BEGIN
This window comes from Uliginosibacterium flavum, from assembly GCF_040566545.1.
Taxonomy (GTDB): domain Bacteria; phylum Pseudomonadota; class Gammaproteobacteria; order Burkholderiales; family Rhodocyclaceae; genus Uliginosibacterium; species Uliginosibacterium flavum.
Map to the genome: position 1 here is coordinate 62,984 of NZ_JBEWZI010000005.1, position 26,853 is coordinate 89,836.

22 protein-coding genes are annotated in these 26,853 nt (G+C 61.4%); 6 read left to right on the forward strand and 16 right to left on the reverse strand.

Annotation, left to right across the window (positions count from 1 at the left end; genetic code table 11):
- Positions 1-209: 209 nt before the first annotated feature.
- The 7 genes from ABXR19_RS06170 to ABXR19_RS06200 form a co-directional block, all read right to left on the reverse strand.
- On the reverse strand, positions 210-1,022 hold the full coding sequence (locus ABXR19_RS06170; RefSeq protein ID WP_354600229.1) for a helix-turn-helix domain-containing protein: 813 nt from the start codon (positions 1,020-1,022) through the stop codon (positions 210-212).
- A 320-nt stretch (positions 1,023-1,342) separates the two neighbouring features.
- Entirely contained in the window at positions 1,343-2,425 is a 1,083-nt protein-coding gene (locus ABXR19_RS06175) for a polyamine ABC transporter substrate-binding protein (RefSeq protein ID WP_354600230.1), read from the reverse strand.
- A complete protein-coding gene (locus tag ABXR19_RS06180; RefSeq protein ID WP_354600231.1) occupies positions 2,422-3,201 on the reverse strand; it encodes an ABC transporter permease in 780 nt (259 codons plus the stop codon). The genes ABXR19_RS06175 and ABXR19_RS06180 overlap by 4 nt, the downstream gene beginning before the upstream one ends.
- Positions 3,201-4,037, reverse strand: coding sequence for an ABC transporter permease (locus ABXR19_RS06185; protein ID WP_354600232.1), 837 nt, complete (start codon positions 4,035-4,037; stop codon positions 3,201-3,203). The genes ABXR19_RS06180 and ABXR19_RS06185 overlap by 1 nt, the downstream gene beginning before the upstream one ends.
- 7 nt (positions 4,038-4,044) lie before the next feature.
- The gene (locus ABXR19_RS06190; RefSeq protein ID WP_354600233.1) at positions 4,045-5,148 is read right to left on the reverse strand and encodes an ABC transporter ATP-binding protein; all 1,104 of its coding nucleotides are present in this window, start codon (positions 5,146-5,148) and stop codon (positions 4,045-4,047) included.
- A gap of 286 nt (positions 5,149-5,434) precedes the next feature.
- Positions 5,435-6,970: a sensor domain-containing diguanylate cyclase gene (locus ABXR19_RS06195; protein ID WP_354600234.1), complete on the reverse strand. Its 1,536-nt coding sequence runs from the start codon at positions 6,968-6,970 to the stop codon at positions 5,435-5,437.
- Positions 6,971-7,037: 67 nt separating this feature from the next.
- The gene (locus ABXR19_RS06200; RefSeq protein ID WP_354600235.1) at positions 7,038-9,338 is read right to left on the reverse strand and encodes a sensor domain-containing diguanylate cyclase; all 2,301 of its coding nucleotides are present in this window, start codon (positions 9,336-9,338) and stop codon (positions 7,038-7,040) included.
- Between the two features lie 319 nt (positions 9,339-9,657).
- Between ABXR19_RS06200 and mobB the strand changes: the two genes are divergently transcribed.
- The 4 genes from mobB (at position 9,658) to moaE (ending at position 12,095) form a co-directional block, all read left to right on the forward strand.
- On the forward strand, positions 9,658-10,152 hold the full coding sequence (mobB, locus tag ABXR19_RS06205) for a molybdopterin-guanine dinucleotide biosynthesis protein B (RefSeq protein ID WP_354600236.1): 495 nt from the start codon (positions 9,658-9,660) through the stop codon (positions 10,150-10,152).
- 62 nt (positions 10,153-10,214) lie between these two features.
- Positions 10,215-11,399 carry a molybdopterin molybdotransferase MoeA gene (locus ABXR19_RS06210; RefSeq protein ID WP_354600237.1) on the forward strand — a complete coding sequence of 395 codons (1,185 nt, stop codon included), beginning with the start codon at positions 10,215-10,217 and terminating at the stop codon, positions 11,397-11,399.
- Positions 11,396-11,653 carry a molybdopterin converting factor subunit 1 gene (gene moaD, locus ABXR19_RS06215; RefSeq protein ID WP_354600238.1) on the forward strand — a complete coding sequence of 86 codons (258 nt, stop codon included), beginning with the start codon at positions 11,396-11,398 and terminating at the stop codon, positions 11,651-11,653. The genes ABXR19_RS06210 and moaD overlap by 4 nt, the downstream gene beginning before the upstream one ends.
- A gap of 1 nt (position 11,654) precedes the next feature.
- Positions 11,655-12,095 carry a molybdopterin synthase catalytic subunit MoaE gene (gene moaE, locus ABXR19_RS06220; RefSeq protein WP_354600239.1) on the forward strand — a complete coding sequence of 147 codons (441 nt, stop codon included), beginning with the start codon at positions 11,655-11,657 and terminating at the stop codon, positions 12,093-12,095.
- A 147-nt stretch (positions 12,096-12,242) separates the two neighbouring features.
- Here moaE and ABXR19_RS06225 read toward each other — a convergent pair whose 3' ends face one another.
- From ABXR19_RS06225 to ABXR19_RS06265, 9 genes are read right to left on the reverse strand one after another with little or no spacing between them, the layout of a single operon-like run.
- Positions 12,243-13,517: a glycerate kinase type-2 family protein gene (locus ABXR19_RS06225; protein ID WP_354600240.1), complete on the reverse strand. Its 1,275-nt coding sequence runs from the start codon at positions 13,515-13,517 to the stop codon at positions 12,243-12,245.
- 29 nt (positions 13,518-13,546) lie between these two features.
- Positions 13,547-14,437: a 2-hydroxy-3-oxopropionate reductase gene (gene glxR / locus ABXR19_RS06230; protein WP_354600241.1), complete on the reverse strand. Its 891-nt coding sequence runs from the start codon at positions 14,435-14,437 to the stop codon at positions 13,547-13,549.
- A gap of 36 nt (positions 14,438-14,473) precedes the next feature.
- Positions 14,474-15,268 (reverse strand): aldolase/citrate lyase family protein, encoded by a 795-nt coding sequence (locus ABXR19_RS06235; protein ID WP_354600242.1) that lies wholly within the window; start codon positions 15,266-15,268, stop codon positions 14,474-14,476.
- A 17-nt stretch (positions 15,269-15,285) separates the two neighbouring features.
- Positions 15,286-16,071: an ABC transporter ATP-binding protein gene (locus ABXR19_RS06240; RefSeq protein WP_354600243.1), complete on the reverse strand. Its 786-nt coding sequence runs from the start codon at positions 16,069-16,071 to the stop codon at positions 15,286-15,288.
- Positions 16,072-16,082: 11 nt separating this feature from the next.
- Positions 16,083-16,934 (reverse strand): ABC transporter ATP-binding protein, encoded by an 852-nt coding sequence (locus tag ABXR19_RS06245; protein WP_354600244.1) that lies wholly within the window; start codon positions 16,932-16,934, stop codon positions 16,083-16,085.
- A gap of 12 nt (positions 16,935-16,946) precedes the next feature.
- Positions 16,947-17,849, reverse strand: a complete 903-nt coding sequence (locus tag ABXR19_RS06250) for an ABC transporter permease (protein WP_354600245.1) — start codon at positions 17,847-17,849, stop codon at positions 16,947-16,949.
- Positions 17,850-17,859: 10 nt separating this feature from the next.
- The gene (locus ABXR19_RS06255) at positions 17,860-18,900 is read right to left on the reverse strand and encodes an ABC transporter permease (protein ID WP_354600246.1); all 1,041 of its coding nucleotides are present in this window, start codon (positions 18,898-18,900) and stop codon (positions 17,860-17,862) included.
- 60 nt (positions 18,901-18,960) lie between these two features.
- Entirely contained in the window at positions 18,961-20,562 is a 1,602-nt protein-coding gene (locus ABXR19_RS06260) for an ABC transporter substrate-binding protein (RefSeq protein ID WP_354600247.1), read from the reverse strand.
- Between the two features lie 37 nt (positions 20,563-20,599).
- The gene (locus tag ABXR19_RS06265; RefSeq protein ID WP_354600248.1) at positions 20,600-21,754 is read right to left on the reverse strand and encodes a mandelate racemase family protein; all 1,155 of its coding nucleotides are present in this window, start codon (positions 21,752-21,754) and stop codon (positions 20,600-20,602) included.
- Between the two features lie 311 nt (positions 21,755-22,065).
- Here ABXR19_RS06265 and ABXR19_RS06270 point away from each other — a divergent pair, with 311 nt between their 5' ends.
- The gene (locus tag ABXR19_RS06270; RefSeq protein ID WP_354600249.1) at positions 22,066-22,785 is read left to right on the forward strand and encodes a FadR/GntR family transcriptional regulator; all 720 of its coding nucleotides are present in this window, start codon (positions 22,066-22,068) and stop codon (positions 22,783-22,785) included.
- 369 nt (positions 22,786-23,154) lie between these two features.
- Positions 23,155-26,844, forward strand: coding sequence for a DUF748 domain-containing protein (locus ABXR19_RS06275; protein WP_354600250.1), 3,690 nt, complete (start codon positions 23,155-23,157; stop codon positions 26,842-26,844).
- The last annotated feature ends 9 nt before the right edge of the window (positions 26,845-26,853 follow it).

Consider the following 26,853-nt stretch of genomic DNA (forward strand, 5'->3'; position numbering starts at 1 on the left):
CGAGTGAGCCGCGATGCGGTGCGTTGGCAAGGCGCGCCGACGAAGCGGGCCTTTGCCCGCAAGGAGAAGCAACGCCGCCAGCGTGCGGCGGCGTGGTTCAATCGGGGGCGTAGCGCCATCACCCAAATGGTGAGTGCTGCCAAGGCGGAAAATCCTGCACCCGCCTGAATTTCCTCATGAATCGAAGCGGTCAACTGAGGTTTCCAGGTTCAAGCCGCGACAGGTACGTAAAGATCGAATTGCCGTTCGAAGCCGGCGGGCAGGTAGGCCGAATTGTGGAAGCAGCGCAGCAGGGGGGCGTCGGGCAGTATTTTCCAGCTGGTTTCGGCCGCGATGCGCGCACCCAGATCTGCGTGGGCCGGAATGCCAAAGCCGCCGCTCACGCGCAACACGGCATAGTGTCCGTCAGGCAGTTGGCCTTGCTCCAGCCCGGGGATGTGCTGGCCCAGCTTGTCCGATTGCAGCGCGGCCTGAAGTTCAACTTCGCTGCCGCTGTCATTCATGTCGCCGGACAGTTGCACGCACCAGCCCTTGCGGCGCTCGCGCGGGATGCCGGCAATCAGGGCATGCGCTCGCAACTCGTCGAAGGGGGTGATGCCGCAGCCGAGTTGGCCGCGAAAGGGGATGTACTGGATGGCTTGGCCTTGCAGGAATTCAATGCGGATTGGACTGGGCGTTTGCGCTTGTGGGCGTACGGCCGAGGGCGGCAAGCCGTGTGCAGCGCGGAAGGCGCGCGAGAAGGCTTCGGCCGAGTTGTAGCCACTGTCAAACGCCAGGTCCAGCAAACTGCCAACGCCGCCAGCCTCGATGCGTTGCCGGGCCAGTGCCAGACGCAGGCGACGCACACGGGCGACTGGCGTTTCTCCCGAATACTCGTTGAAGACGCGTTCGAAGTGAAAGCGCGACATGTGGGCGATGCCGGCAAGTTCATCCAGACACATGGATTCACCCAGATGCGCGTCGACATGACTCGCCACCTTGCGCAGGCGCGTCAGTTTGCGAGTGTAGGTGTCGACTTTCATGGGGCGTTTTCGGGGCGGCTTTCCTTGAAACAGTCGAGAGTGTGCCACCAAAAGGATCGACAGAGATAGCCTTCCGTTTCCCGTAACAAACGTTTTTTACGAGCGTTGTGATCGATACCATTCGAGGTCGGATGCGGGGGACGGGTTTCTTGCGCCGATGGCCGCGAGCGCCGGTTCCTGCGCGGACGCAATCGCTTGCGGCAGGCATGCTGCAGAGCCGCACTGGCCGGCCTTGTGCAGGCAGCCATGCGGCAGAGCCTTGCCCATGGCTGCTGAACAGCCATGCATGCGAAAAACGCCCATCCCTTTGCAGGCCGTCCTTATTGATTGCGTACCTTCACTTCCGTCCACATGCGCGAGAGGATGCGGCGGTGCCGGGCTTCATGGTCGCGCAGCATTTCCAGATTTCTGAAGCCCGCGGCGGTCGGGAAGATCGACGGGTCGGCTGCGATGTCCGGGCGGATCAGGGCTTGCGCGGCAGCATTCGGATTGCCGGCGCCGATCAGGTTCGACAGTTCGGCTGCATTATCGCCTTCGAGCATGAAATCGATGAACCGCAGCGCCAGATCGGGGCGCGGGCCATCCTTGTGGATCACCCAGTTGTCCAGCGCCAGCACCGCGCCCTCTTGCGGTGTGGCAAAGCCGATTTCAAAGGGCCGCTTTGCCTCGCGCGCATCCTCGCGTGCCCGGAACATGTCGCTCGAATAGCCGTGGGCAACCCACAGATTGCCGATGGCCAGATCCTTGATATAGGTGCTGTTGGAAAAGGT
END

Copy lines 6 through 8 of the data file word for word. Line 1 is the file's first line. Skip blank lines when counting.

- Positions 1-209: 209 nt before the first annotated feature.
- The 7 genes from ABXR19_RS06170 to ABXR19_RS06200 form a co-directional block, all read right to left on the reverse strand.
- On the reverse strand, positions 210-1,022 hold the full coding sequence (locus ABXR19_RS06170; RefSeq protein ID WP_354600229.1) for a helix-turn-helix domain-containing protein: 813 nt from the start codon (positions 1,020-1,022) through the stop codon (positions 210-212).